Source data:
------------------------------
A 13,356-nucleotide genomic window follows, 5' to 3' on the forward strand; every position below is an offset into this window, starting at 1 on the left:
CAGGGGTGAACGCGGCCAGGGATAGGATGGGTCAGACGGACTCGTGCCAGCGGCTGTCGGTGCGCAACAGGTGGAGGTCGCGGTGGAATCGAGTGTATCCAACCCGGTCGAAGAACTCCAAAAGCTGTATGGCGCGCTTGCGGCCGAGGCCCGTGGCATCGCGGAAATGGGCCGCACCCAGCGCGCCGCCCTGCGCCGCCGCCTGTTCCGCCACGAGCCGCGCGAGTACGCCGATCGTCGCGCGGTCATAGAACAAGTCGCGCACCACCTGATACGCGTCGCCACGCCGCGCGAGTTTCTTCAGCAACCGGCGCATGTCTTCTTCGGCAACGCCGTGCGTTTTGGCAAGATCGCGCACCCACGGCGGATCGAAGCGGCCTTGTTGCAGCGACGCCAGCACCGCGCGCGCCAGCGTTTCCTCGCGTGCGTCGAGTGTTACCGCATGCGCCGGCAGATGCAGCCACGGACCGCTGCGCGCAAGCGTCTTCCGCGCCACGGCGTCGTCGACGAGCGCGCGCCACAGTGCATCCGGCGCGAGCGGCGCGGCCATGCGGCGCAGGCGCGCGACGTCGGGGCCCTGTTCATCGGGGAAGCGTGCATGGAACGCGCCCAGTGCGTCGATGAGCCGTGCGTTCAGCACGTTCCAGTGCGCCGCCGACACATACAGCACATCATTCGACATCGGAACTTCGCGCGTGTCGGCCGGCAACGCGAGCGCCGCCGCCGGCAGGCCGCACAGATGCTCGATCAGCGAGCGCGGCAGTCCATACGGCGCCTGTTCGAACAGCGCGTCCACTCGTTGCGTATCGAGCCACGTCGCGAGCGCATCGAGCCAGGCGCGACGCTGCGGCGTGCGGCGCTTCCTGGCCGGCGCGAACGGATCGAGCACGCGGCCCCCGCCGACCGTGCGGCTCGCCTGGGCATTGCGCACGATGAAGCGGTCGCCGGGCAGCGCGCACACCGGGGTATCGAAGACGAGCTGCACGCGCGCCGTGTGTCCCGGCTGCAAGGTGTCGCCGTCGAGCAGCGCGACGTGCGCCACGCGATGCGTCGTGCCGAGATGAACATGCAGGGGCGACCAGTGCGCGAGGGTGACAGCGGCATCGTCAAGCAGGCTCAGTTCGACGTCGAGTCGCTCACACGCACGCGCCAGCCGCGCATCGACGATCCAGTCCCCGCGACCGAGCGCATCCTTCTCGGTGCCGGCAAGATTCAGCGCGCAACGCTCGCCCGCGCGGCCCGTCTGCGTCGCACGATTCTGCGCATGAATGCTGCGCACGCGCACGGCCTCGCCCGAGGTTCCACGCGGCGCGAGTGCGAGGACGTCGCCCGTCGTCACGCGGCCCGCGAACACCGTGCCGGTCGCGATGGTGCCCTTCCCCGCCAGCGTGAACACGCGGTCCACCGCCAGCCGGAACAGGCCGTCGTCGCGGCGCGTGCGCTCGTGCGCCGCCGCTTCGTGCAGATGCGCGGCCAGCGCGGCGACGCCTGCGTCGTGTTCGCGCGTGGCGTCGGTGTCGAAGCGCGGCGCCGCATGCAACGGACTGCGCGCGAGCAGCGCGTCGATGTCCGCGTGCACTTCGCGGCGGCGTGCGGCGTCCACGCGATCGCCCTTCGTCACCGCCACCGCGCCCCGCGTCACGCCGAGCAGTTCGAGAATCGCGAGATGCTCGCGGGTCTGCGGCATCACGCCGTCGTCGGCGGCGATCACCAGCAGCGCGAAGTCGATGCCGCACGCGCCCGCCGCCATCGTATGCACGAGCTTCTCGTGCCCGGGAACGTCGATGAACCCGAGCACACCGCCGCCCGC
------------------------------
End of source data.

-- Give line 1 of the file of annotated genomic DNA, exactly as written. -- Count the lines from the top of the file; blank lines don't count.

A 13,356-nucleotide genomic window follows, 5' to 3' on the forward strand; every position below is an offset into this window, starting at 1 on the left: